datetime.isoformat() returns '2018-03-24T20:25:08.698812' and datetime.isocalendar() returns '(2018, 12, 6)'
But what I need is the date and time in ISO format, but also in ISO calendar like this '2018-12-06T20:25:08.698812'
How do I get a datetime in both ISO format and ISO calendar?

d = datetime.datetime.now()
print(d.isoformat())
print(d.isocalendar())
  • isocalendar? How does that differ from isoformat()? – Stephen Rauch Mar 25 at 1:52
  • 1
    I believe because .isocalendar() gives ISO year, week number, and weekday @StephenRauch – Brad Solomon Mar 25 at 1:53
  • isoformat just takes whatever datetime you give it and formats it in ISO format, but it doesn't actually change it to the ISO calendar. And then on the other hand, isocalender does change it to the ISO calendar, but it removes the time – Frobot Mar 25 at 1:55
  • @BradSolomon yes like that – Frobot Mar 25 at 1:56
up vote 3 down vote accepted

You can construct format like:

Code:

def isocalendar_str(a_datetime):
    iso = a_datetime.isoformat()
    iso_cal = a_datetime.isocalendar()
    return "{:0>4}-{:0>2}-{:0>2}".format(*iso_cal) + iso[10:]

And if you are using Python 3.5+, you can simplify a bit with:

def isocalendar_str(a_datetime):
    iso = a_datetime.isoformat()
    iso_cal = a_datetime.isocalendar()
    return "{:0>4}-{:0>2}-{:0>2}{}".format(*iso_cal, iso[10:])

See PEP 448 for details of the new unpacking features.

Test Code:

d = dt.datetime.now()
print(d.isoformat())
print(d.isocalendar())

print(isocalendar_str(dt.datetime.now()))

Results:

2018-03-24T19:03:05.097419
(2018, 12, 6)
2018-12-06T19:03:05.097419
  • Nice one!, how about including iso[10:] into format? {:0>4}-{:0>2}-{:0>2}{}".format(*iso_cal,iso[10:]) – Anton vBR Mar 25 at 3:09
  • 1
    @AntonvBR, I started there, but that made it PY3 specific, for a pretty minor gain. I will update answer with PY3 only option. Thanks. – Stephen Rauch Mar 25 at 3:12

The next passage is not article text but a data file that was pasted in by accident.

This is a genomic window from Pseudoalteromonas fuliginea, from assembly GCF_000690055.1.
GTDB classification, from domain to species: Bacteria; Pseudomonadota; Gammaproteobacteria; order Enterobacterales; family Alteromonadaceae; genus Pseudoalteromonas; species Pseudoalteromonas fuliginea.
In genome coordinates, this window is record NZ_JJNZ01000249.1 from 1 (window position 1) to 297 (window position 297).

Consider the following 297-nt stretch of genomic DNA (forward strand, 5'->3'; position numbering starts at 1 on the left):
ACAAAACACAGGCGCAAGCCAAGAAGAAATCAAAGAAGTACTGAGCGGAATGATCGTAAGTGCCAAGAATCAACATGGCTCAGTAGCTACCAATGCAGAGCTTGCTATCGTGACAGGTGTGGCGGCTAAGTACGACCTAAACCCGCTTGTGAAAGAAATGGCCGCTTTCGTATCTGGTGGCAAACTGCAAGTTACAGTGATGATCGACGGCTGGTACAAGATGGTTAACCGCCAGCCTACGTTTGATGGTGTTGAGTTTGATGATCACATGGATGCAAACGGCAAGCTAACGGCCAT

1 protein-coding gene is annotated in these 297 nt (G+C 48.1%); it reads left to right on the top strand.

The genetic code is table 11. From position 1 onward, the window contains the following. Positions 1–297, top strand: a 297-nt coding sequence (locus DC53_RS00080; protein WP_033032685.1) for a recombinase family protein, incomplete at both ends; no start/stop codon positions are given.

Here's one way to get from A to B:

>>> import datetime
... 
... d = datetime.datetime.now()
... print(d)
... print(d.isoformat())
... print(d.isocalendar())
... 
... yr, weeknum, weekday = map(str, d.isocalendar())
... weeknum = '0' + weeknum if len(weeknum) == 1 else weeknum
... weekday = '0' + weekday
... '-'.join((yr, weeknum, weekday)) + d.isoformat()[10:]
... 
2018-03-24 22:01:33.781735
2018-03-24T22:01:33.781735
(2018, 12, 6)
'2018-12-06T22:01:33.781735'

Functionally,

>>> def customiso(dt):
...     yr, weeknum, weekday = map(str, dt.isocalendar())
...     weeknum = '0' + weeknum if len(weeknum) == 1 else weeknum
...     weekday = '0' + weekday
...     return '-'.join((yr, weeknum, weekday)) + dt.isoformat()[10:]
... 

>>> customiso(d)
'2018-12-06T22:01:33.781735'
  • I was thinking there was some datetime function already built for this but I guess maybe not. Both of you had very quick and great answers! not even sure what to accept actually. thanks! – Frobot Mar 25 at 2:11
  • You should accept @StephenRauch's in my opinion. str formatting in his answer is more efficient than what I have here, I think. – Brad Solomon Mar 25 at 2:12
  • But I wouldn't rule out there being some built-in route. I don't know ISO beyond surface level @Frobot – Brad Solomon Mar 25 at 2:12

Your Answer

 

By clicking "Post Your Answer", you acknowledge that you have read our updated terms of service, privacy policy and cookie policy, and that your continued use of the website is subject to these policies.

Not the answer you're looking for? Browse other questions tagged or ask your own question.